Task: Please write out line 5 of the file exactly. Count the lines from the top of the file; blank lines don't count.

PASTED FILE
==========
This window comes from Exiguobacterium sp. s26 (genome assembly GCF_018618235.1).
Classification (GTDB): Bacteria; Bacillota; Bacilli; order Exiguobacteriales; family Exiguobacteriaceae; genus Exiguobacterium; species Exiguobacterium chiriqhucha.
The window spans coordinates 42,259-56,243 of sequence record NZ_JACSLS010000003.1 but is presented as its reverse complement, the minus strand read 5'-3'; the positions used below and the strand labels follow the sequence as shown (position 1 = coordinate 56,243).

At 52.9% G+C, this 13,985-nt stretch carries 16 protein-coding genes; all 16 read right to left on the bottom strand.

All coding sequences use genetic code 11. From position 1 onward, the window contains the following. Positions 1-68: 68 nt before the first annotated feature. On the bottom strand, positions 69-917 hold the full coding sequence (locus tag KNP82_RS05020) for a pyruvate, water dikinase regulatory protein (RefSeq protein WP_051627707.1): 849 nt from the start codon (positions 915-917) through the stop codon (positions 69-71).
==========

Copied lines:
All coding sequences use genetic code 11. From position 1 onward, the window contains the following. Positions 1-68: 68 nt before the first annotated feature. On the bottom strand, positions 69-917 hold the full coding sequence (locus tag KNP82_RS05020) for a pyruvate, water dikinase regulatory protein (RefSeq protein WP_051627707.1): 849 nt from the start codon (positions 915-917) through the stop codon (positions 69-71).